New album brings sonic lyrics and new sound
Cold War Kids, the indie-rock quartet from Long Beach, Calif., has made someÂ artistic strides, both sonically and lyrically, on its new album Mine Is Yours.
With Mine Is Yours, listeners will find that Cold War Kids still maintain some of the minimalist, abrasive edge that made Robbers & Cowards and Loyalty to Loyalty appealing records, with songs like âLouder Than Everâ and âRoyal Blueâ standing out.
âLouder Than Everâ engenders audio nostalgia that evinces the presence of old Cold War Kids quirks.
Front man Nathan Willettâs passionate voice scorches the ears, accompanied by the incessant clinking of drummer Matt Aveiroâs cymbals and the dissonant, chattery dialogue of Jonnie Russellâs guitar and Matt Maustâs bass.
Minimalism is still present in the quartetâs style, as heard on âRoyal Blueâ, a stirring song that starts with the simple beat of quasi-bongo drums.
The drums gradually evolve while being joined by simple, lilting guitar riffs and bass lines that, in conjunction and repetition, produce a mesmerizing effect.
In some cases, change can be a good thing and can produce tasteful improvements like in âMine Is Yours,â the first track on the album, and âBulldozer.â
The opening song launches with a peculiar synthesizer exploiting the Doppler effect and a gentle, vocal chant not characteristic of Cold War Kidsâ sound.
Despite the initial oddities, Willettâs later vocals retain the unique design of Cold War Kids, and the other musicians complement each other with nonchalant harmonies that envelope the listener.
âBulldozer,â the longest song on the album, contains some unfamiliar instrumental effects as well as a new twang in Willettâs voice.
The new effects compliment the musicians nicely, however, showing off the virtuosity of Russell, Maust and Aveiro and revealing Willettâs versatility as a singer.
The stylistic tweaks present in âMine Is Yoursâ and âBulldozerâ are bearable but in âFinally Begin,â the listener can blatantly hear gaudy effects on the instruments that make the musicians mesh together.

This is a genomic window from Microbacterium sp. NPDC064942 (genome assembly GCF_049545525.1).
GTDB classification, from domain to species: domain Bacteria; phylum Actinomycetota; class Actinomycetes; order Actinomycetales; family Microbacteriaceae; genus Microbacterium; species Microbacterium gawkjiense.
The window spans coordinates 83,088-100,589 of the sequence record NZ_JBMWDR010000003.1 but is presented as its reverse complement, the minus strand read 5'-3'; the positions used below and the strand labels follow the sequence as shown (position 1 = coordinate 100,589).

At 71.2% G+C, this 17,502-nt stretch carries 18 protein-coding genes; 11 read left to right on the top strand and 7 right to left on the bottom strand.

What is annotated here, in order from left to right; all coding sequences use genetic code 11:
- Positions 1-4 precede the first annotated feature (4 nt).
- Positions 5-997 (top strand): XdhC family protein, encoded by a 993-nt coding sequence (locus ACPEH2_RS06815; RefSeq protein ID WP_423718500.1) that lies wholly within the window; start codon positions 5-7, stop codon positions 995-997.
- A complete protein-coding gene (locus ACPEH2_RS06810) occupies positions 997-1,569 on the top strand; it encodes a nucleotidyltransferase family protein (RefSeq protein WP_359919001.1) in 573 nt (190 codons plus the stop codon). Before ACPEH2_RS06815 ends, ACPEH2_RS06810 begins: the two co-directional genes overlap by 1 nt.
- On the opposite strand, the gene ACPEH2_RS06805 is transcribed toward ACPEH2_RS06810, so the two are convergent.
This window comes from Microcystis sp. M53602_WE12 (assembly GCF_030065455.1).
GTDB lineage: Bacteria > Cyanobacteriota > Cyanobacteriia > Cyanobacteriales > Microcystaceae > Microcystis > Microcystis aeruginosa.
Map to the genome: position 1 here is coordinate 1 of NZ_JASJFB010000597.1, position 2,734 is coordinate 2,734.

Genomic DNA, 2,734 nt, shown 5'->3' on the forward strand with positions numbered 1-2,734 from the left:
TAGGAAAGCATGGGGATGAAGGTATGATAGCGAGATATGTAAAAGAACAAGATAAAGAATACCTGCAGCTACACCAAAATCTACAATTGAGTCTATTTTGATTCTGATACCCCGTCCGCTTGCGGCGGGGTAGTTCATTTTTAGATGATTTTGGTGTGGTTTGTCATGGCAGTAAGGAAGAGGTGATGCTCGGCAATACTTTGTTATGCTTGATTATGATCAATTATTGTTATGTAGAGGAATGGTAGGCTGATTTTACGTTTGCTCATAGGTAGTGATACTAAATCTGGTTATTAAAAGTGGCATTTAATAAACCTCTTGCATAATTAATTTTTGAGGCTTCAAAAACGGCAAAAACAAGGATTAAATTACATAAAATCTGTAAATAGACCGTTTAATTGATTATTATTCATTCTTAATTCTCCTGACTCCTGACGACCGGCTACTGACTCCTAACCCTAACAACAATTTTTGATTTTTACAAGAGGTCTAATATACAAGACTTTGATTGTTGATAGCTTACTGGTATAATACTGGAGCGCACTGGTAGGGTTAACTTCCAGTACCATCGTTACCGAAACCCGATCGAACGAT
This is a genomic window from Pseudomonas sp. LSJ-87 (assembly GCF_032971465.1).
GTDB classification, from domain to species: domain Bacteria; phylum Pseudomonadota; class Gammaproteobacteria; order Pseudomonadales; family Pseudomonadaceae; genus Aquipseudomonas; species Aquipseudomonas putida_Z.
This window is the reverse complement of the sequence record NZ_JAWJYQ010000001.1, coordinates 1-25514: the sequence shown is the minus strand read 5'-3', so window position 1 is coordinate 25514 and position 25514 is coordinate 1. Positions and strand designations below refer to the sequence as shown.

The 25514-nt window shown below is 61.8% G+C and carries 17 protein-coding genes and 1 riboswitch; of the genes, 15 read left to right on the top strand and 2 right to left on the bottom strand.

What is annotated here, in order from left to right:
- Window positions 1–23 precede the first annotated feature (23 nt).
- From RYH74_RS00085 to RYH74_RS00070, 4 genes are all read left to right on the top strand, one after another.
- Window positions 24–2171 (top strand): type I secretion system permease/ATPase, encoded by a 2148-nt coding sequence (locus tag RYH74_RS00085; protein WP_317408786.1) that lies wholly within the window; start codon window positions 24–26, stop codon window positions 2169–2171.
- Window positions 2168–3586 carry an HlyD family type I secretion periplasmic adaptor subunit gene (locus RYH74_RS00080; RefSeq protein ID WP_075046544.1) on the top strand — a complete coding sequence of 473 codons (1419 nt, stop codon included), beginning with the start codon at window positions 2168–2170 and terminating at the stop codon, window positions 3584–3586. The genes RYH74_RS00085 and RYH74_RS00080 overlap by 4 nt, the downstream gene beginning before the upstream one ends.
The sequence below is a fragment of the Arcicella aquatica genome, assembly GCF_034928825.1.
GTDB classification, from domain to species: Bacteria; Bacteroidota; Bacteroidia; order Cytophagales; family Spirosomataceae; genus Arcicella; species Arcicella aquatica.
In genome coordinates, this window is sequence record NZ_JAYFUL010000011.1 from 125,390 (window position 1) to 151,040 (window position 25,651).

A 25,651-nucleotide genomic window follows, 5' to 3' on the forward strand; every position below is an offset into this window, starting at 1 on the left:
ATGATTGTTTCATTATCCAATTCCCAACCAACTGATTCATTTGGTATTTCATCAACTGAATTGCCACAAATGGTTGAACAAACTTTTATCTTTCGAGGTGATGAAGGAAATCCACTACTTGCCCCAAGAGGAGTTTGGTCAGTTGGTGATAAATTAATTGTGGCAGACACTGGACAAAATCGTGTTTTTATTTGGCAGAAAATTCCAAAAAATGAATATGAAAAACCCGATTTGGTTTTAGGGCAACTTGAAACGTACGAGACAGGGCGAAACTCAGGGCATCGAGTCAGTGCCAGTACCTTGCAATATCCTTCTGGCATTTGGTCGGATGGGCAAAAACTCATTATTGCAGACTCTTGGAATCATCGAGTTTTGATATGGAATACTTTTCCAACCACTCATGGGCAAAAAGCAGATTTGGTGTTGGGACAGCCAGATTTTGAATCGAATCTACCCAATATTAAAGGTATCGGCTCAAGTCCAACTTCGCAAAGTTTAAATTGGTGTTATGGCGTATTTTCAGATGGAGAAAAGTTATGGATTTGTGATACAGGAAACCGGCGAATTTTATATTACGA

Aside from the obvious departures in sound, Willett has changed the band in a different, more ambitious way.
Past Cold War Kids songs, especially from Loyalty to Loyalty, contained made-up characters who possessed sinister flaws or underwent personal revelations, but songs on Mine Is Yours divulge details about Willett, ranging from interpersonal relationships to home-life.
âSensitive Kidâ is a revealing song about Willettâs growing pains.
The front man sings poignant lines like I tried being sweet / itâs buried deep in me and You climb it up, or you cut it down / This is your family tree, alternating between an aching singing-voice and rhythmic, expressive sighs.
Similar sentiments of disclosure can be heard in âBroken Open,â where Willett sings I have been broken open / Was a perfect gentleman / Now Iâm smashing champagne, tying cans / Feel like celebrating.
âBroken Openâ is a more uplifting piece than âSensitive Kidâ and some of the other tracks on the album, but it is nonetheless a song that pays tribute to a complex episode in Willettâs life.
Although some of the qualitative changes on Mine Is Yours err on the side of distasteful and prove uncharacteristic of Cold War Kidsâ aura, very few of the albumâs songs are inherently tainted and still have redeeming qualities.
Lyrically speaking, the quartetâs new album triumphs over previous records, as it zealously and boldly conquers new territory.
Mine Is Yours proves to be an album that portrays growth in self-revelation and musical experimentation.